President Obama issued a statement Friday (that’s when we say things we don’t want too widely noticed) marking the 18th anniversary of the Rwandan genocide:
…we pause to reflect with horror and sadness on the 100 days in 1994 when 800,000 people lost their lives. The specter of this slaughter of mothers, fathers, sons, and daughters haunts us still, and reminds the nations of the world of our shared responsibility to do all we can to protect civilians and to ensure that evil of this magnitude never happens again.
The irony here should not be lost: we are in the midst of a much slower and less bloody but still brutal repression of civilian dissent in Syria, where the toll amounts to something over 10,000 during the past year. No one has called it genocide, but it is certainly what the trade knows as politicide: an effort to murder political opponents, especially of the Sunni Islamist persuasion, into submission. Human Rights Watch reports today on extrajudicial executions.
I can imagine the discussion among the White House staff. Some will have argued: let’s get the President to put out a statement on Rwanda that is also applicable to Syria today. Maybe that will get some action. Others will have added that phrase at the end about the magnitude of the evil, hoping to avoid the obvious implication that we really ought to do something to stop Bashar al Assad. The result is a statement that sounds vigorous but implies nothing.
Don’t get me wrong: I understand full well why the White House would hesitate to take military action in Syria. But we should be asking ourselves if we are doing everything in our power short of military force to end Bashar’s brutal crackdown as soon as possible. The Obama Administration will claim it is doing its best. Here is a checklist to make sure:
1. Provide financial, communications and intelligence support to the Syrian opposition provided it unifies and keeps its efforts as peaceful as possible. This should include real-time intelligence on the operations of the Syrian army, which is necessary for protection of civilians.
2. Encourage the opposition to flesh out its National Covenant with more specific provisions to protect minorities and regime loyalists from revenge killing should Bashar al Assad step aside.
3. Make sure sanctions are implemented strictly not only by the United States but also by other countries , especially members of the Arab League. Iraq, which has not signed up for them so far as I can tell, should be high on this list. Syrian oil reportedly traversed the Suez Canal recently, contravening sanctions.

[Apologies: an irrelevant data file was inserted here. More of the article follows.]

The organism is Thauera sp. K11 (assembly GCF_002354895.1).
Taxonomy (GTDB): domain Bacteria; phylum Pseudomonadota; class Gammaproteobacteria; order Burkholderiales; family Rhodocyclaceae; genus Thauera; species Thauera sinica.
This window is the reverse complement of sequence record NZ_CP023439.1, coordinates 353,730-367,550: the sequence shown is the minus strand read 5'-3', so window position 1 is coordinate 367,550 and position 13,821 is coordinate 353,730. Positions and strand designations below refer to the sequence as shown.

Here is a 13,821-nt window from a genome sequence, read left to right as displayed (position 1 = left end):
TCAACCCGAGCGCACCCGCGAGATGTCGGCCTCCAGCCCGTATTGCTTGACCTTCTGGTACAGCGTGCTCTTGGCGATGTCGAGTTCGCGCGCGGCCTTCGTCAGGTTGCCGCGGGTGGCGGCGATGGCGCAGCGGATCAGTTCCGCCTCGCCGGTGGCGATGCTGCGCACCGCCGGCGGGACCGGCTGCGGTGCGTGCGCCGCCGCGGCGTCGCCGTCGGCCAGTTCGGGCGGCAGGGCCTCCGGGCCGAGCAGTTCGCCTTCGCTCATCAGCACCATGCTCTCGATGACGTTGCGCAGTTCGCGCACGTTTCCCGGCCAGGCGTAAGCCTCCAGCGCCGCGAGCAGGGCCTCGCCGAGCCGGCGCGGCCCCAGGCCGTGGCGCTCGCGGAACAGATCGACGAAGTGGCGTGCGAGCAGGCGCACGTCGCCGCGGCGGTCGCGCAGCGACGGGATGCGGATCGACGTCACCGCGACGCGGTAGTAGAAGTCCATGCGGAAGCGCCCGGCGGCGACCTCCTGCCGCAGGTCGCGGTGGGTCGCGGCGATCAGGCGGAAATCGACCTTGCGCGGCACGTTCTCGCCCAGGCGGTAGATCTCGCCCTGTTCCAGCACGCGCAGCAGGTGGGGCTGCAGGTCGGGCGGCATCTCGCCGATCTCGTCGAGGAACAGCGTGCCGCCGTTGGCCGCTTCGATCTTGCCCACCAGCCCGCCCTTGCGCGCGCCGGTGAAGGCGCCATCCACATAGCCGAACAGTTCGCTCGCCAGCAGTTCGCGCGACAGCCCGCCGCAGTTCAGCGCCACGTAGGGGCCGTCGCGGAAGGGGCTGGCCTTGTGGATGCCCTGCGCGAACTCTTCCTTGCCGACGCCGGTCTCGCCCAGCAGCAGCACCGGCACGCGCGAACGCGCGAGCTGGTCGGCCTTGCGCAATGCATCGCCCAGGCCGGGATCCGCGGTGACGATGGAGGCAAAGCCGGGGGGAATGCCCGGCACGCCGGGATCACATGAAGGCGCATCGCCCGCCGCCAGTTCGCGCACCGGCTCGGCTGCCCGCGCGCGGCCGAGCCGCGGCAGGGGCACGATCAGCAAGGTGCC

4. Use our significant information operations capabilities to ensure that Syria’s dissident voices are heard throughout the country and that the Syrian military and business elite are encouraged to defect from the regime. If we have begun such efforts, they are a deep, dark secret.
5. Work diplomatically to bring the Russians around to the view that their interests in port access and arms sales will be served best by abandoning Bashar. This we are surely doing, but are we ready to offer Moscow a serious quid pro quo?
6. Get Kofi Annan to beef up his request for ceasefire observers to 1000 and help him deploy them quickly, with the capability to move quickly around the country and communicate instantaneously from wherever they are.
7. If the ceasefire fails to take hold by April 15, as now seems likely, return to the UN Security Council to seek a resolution condemning the Assad regime, calling for Bashar to step aside and instituting an arms embargo against the regime.
8. Seek to block arms and money transfers from Iran to Syria, even if there are no formal multilateral restrictions.
9. Prepare for a major post-conflict Arab League peacekeeping mission, which will be necessary to separate the Syrian army and the Free Syria Army and to protect minorities, in particular Allawis, Druze, Christians and others who have supported the Assad regime.
I doubt any of this will work quickly. Bashar al Assad feels he is winning, has started to back away from the Annan ceasefire supposed to go into effect this week, and no doubt hopes to restore his authority, as his father managed to do after killing tens of thousands in Hama in 1982. Splits in the opposition, including a Kurdish walkout, will give him renewed confidence. But the Syrian regime is on the economic ropes and will not be able to eliminate a resistance that is now widespread and broadly (but not universally) supported by the population. We need to hang tough for the long haul, as we did in Burma, making sure time is not on Bashar al Assad’s side.